• Improve the support and enforcement of any process, including agile processes
  • Reduce tedious and time-consuming manual tasks
  • Capture information on progress, events, decisions and approvals without additional data entry


Getting fast access to fact-based information is essential to any choreographed work effort. But all too often, software development status is gathered through a tedious, manual reporting effort that is out of date by the time it is collected, correlated, and delivered. The Jazz initiative is focused on delivering real-time insight into programs, projects and resource utilization to help teams:

  • Identify and resolve problems earlier in the software lifecycle
  • Get fact-based metrics -- not estimates -- to improve decision making
  • Leverage metrics for continuous individual and team capability improvement

Wednesday, June 10, 2009

Test Process Improvement

Is a tried and tested structured assessment of an organization’s testing maturity with a view to improving its overall testing and QA effectiveness and efficiency.

The TPI has been developed by Sogeti, a wholly-owned subsidiary of the international Capgemini organization. It goes hand in hand with the Test Management Approach (TMap) which is also a testing methodology from Sogeti.

The TPI methodology is an approach of evaluating the current state of the QA and testing processes in the organization according to 20 key dimensions (Key Areas). It provides a quick, well structured status report to the existing maturity of the test processes in the organizations as well as a detailed road-map to the steps needed to take in order to increase the maturity and quality of the testing process.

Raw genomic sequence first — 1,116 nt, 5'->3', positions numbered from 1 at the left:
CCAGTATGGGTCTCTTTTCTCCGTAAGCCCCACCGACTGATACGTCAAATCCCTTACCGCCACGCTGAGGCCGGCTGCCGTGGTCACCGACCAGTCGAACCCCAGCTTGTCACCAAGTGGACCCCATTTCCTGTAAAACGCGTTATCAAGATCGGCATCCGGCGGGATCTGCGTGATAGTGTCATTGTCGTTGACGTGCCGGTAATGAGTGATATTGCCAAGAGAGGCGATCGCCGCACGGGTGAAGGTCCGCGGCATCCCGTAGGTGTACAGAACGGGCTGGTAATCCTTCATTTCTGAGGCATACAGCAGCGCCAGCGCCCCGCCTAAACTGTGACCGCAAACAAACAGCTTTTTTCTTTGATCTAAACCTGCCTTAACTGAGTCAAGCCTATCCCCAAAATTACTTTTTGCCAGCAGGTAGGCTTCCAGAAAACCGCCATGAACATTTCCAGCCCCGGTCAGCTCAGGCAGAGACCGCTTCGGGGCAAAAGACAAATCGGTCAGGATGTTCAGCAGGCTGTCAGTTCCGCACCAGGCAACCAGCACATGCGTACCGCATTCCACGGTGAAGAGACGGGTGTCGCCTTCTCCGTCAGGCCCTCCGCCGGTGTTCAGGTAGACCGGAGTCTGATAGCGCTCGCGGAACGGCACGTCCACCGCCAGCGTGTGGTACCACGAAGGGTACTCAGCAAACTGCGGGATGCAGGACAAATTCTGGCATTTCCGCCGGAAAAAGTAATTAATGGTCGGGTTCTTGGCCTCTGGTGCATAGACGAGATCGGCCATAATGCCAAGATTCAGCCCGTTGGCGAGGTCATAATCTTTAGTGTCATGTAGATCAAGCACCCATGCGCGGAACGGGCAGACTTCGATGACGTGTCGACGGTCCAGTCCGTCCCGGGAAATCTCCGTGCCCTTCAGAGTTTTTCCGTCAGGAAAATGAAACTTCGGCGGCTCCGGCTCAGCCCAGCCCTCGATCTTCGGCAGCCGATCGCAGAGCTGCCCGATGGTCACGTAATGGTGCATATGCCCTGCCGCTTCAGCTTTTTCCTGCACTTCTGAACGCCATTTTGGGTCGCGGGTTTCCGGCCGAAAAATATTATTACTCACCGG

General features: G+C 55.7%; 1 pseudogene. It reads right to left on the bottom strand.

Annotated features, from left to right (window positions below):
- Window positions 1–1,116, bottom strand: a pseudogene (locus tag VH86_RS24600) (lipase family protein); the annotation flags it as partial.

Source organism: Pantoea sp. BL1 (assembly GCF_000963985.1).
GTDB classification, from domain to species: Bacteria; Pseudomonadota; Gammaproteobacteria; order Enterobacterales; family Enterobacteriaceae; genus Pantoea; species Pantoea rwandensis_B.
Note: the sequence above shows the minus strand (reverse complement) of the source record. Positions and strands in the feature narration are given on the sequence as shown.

This model has four basic components -
  1. Key Areas
  2. Levels
  3. Checkpoints
  4. Improvement Suggestions

Key Areas

Life Cycle

Test strategy
Life-cycle model
Moment of involvement


Estimating and planning
Test specification techniques
Static test techniques


Test automation
Test environment
Office environment


Commitment and motivation
Test functions and training
Scope of methodology
Defect management
Test-ware management
Test process management

All Cornerstones

Low level testing

Each of the above key areas is assessed at various levels like A, B, C and D.
The number of levels for all the key areas is not the same. For e.g. Static Testing Techniques’ key area has only two levels – A and B. However, ‘Test Strategy’ has 4 levels – A, B, C and D.


Each level has certain checkpoints for each of the key areas.
The test process under assessment should satisfy these checkpoints to be certified for that level.

Improvement Suggestions

The model also includes improvement suggestions to assist the organizations in achieving higher levels of maturity.